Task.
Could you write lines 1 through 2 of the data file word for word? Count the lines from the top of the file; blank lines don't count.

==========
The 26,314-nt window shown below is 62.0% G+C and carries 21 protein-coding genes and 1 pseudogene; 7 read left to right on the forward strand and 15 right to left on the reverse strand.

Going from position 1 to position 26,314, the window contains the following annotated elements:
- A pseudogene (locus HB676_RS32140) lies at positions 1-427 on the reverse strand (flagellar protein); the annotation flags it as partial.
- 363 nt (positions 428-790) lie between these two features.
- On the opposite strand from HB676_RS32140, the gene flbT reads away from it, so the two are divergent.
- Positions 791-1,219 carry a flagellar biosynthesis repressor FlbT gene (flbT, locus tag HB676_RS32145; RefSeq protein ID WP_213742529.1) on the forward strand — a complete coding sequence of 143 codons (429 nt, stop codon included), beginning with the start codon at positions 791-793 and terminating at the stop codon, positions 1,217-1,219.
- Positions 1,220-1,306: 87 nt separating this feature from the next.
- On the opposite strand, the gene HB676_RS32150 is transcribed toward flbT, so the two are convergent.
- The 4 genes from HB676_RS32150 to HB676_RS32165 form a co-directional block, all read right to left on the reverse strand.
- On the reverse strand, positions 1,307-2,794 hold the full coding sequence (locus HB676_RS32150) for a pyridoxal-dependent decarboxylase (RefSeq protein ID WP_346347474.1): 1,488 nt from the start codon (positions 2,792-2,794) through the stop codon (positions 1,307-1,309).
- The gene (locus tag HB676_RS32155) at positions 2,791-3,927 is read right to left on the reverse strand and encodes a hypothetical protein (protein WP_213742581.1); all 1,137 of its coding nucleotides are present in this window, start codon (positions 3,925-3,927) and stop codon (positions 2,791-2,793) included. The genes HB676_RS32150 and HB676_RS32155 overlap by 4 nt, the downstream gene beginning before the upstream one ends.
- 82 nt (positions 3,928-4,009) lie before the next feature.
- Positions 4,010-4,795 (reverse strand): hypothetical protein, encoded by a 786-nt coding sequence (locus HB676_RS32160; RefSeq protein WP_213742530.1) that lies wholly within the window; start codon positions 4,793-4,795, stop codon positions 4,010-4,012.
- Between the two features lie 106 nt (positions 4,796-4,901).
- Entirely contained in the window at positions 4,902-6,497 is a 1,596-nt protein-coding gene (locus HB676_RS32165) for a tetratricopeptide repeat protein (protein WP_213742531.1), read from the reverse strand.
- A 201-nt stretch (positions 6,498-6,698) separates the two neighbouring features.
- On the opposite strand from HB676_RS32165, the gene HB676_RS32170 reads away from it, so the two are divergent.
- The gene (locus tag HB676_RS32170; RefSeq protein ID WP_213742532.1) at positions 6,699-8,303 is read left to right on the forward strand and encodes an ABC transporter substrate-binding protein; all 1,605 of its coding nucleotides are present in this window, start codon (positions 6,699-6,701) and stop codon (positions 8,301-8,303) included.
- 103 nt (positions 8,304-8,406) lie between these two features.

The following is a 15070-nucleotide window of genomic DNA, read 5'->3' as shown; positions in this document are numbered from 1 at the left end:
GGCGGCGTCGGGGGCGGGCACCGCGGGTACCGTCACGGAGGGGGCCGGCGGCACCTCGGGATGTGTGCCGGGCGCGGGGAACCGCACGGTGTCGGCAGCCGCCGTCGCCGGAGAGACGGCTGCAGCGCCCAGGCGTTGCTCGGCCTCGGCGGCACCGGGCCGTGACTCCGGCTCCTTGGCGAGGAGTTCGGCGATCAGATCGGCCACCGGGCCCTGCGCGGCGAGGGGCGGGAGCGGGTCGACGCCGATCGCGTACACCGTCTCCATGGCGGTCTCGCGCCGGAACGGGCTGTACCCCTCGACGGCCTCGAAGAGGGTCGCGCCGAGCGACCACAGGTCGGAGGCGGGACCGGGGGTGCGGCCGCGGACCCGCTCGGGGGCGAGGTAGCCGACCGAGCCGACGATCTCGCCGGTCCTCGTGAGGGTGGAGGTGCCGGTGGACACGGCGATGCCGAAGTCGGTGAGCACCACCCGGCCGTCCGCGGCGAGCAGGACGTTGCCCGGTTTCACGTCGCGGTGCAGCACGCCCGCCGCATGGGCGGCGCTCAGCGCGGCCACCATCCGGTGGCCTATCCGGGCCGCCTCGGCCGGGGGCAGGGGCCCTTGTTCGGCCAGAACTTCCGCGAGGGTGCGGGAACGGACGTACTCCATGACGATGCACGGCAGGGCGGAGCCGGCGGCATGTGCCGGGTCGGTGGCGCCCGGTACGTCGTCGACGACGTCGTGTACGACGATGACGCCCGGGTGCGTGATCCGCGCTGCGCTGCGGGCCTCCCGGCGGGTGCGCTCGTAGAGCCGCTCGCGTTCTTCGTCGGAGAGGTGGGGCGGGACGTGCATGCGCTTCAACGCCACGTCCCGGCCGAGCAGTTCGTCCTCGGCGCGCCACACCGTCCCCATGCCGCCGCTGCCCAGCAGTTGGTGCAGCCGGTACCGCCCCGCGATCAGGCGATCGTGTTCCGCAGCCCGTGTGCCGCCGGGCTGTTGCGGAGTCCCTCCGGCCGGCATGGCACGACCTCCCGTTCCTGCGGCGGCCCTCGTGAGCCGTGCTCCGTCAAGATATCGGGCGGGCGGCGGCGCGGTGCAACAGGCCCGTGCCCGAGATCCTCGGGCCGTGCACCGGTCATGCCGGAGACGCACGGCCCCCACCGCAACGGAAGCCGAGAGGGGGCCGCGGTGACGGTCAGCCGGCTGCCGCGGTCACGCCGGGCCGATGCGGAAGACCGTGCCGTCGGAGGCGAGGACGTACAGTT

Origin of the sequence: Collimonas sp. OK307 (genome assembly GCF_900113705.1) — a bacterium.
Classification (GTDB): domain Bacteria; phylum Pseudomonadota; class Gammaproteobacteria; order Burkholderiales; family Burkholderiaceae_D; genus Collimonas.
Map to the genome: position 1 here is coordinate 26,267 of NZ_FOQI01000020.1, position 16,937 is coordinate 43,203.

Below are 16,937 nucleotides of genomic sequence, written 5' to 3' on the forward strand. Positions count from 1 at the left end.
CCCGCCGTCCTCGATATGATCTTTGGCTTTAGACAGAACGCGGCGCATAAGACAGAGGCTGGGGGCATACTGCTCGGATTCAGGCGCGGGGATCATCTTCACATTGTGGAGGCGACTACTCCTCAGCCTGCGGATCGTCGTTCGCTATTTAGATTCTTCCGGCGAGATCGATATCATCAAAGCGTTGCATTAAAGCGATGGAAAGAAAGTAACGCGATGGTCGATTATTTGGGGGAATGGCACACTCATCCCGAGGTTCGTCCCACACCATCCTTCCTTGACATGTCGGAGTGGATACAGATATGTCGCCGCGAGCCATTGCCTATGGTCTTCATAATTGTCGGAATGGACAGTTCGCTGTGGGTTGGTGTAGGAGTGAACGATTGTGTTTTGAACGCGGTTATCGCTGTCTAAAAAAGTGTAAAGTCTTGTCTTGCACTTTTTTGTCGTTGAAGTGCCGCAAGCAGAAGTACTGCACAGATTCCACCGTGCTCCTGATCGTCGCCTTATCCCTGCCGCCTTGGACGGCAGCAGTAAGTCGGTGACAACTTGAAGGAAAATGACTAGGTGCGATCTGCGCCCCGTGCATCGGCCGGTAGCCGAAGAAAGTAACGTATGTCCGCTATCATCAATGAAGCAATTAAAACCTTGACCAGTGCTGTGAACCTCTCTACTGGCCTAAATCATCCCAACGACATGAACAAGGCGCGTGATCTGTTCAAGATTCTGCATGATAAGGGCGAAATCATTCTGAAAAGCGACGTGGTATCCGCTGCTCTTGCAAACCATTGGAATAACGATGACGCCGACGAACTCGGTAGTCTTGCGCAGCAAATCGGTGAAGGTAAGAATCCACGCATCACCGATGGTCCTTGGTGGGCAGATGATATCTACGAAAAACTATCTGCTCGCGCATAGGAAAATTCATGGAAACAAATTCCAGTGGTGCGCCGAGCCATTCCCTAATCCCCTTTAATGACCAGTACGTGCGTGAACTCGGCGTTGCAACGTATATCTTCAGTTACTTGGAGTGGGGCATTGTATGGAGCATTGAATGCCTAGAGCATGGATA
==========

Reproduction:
The 26,314-nt window shown below is 62.0% G+C and carries 21 protein-coding genes and 1 pseudogene; 7 read left to right on the forward strand and 15 right to left on the reverse strand.

Going from position 1 to position 26,314, the window contains the following annotated elements: